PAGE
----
The beleaguered Environmental Protection Agency (EPA), not known in recent years for efficiency, may soon get a helping hand with a monumental task: cleaning up United States toxic waste dumps.
Clean Sites Inc., a nonprofit firm dedicated to mopping up hazardous wastes, opened its doors in Washington Friday. It was founded by an unusual coalition of chemical-company executives and environmentalists - people who are traditionally opponents, not partners.
Toxic dumps ''represent the most immediate and urgent environmental problems this country now faces,'' said World Wildlife Fund chief Russell Train, chairman of the new group, at a press conference last week. ''Clean Sites will bring new, additional resources to the cleanup effort.''
And there is a lot of cleaning up to be done. EPA's National Priority List now contains 546 hazardous waste dumps. About 17,000 potentially dangerous sites have been identified.
Progress has so far been slow, to say the least. A combination of bureaucratic chaos, industry resistance, and plain difficulty has resulted in only about 130 sites being completely cleaned, according to EPA administrator William D. Ruckelshaus.
Clean Sites, say its founders, is designed to augment the EPA's Superfund cleanup program. As currently envisioned, it will be a sort of toxic waste SWAT team, swooping in and facilitating cleanup of a few National Priority List dumps.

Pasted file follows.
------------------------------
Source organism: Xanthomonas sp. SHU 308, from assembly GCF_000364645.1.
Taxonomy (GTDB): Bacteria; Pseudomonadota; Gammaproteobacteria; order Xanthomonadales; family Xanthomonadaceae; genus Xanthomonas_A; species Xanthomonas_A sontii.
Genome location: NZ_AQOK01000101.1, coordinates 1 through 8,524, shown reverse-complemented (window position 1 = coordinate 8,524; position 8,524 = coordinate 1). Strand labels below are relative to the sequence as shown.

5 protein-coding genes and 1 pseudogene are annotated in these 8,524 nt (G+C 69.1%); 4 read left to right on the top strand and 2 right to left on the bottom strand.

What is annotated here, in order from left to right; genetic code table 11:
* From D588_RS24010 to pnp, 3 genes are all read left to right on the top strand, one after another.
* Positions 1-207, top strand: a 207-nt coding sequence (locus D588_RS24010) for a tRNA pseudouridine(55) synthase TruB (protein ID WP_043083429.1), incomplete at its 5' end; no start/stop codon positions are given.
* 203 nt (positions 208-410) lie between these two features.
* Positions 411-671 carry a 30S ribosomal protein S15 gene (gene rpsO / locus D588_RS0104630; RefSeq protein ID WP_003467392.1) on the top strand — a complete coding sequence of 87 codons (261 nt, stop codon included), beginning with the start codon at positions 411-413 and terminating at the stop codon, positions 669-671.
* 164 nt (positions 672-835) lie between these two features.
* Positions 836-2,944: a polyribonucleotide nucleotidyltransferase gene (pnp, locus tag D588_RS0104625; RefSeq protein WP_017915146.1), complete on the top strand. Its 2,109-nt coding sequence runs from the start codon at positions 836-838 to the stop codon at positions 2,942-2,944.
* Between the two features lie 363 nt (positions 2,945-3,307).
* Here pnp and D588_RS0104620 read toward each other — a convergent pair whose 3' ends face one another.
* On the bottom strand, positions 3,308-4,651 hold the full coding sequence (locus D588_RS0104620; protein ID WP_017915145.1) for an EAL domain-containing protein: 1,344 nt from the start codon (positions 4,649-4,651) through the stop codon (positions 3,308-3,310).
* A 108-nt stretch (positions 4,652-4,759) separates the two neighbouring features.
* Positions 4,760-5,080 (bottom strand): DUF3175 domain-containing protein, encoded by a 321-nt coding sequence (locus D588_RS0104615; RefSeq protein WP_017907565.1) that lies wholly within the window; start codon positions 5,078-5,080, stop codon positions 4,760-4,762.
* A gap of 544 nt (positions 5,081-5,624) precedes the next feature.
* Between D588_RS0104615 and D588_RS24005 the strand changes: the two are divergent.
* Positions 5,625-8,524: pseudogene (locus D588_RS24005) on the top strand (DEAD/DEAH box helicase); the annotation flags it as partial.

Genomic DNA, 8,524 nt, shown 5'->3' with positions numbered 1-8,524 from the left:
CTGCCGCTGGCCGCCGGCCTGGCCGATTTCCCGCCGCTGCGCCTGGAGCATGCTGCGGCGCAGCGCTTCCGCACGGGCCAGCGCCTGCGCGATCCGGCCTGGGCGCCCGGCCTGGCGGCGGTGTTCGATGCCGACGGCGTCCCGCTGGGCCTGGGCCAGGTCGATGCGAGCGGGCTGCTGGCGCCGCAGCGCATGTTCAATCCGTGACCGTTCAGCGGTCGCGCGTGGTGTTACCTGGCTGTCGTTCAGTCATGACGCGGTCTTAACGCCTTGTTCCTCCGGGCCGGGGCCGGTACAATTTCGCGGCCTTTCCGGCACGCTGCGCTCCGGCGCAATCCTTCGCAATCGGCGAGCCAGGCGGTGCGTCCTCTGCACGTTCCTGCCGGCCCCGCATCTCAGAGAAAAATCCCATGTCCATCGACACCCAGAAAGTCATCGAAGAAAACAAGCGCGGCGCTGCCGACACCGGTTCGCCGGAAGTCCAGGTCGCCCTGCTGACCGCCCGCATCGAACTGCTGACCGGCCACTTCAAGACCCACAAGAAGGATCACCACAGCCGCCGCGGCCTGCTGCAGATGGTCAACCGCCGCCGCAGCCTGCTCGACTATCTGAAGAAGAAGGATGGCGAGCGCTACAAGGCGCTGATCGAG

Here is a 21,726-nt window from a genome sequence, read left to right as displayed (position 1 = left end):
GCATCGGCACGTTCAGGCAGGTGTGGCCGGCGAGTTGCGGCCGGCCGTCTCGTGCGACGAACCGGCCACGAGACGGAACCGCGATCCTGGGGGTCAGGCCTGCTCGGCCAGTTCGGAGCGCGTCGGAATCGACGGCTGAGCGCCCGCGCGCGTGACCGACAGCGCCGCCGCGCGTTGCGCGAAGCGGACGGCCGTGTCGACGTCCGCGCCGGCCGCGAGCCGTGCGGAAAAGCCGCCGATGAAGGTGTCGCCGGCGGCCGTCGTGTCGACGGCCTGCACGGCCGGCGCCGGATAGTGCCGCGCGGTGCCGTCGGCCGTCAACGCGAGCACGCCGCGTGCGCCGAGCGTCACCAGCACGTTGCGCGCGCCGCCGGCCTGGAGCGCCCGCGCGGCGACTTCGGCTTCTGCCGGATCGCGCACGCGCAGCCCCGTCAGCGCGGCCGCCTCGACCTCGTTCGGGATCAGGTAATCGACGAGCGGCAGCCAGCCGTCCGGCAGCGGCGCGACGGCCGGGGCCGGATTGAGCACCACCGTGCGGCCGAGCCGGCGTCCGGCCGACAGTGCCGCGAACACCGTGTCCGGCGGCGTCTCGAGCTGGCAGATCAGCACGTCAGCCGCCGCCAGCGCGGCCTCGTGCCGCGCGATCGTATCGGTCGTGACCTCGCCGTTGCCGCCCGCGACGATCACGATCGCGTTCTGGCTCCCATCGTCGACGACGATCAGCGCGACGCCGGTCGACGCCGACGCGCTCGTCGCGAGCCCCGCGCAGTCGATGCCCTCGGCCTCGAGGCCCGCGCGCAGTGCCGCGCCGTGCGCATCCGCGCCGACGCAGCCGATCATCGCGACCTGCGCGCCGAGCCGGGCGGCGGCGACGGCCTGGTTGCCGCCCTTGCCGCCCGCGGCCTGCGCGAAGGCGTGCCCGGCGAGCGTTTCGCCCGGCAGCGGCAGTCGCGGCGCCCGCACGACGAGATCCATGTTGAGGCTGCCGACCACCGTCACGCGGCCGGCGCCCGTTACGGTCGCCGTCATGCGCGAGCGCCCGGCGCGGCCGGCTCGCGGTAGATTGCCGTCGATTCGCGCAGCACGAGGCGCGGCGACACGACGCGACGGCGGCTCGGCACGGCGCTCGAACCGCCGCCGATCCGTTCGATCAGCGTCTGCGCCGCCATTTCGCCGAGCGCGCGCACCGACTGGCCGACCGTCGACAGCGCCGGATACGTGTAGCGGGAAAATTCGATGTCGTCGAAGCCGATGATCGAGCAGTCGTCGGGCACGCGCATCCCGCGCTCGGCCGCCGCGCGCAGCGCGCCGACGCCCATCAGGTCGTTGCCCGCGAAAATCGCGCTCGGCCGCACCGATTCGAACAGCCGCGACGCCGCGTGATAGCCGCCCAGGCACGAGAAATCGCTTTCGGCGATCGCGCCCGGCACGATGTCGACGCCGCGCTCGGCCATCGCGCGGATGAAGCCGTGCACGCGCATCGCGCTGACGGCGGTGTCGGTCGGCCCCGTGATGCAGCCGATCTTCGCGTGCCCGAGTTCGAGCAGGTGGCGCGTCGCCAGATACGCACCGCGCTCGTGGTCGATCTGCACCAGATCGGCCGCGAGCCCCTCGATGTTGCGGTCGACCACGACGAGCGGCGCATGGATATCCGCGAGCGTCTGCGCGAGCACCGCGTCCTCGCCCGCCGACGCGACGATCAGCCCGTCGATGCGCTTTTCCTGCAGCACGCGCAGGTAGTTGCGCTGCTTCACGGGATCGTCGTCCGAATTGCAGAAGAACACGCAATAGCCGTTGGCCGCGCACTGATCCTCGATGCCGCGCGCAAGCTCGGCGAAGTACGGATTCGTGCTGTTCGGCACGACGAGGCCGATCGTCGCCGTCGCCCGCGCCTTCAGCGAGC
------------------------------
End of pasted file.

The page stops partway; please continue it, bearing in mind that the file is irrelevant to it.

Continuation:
It will mediate among parties responsible for the dump in the first place, getting them to agree on how to divide cleanup costs.
Then Clean Sites will provide technical expertise, and hire private contractors to clean sites to federally approved standards.
The company plans to spend about $5 million (half from chemical corporations, half from foundations) and cleanse 20 sites during the next year, estimates Louis Fernandez, chairman of Monsanto Chemical Corporation and a director of Clean Sites.
Along with Monsanto, Exxon Corporation, and other chemical-producing firms, Clean Sites founders include such environmental groups as the Conservation Foundation, the World Wildlife Fund, and the National Wildlife Federation.
Some other environmental groups - such as the National Audubon Society - remain skeptical of the effort.
Though he applauds Clean Sites' goals, Audubon associate director Leslie Dach claims the new company has not made a firm commitment to cleaning up groundwater that might be contaminated by hazardous-waste dumps. He worries that it might, on occasion, get in EPA's way. And he's especially concerned that chemical firms will use it as an excuse to lobby for a relatively small Superfund - which would cut their costs, since the fund mostly comes from taxes levied on chemical feedstocks.
A few members of Congress share these worries. Rep. James J. Florio (D) of New Jersey, chairman of a House subcommittee on energy and the environment, urged Clean Sites supporters to delay launching their organization until a Superfund reauthorization bill (now being considered) had cleared Congress.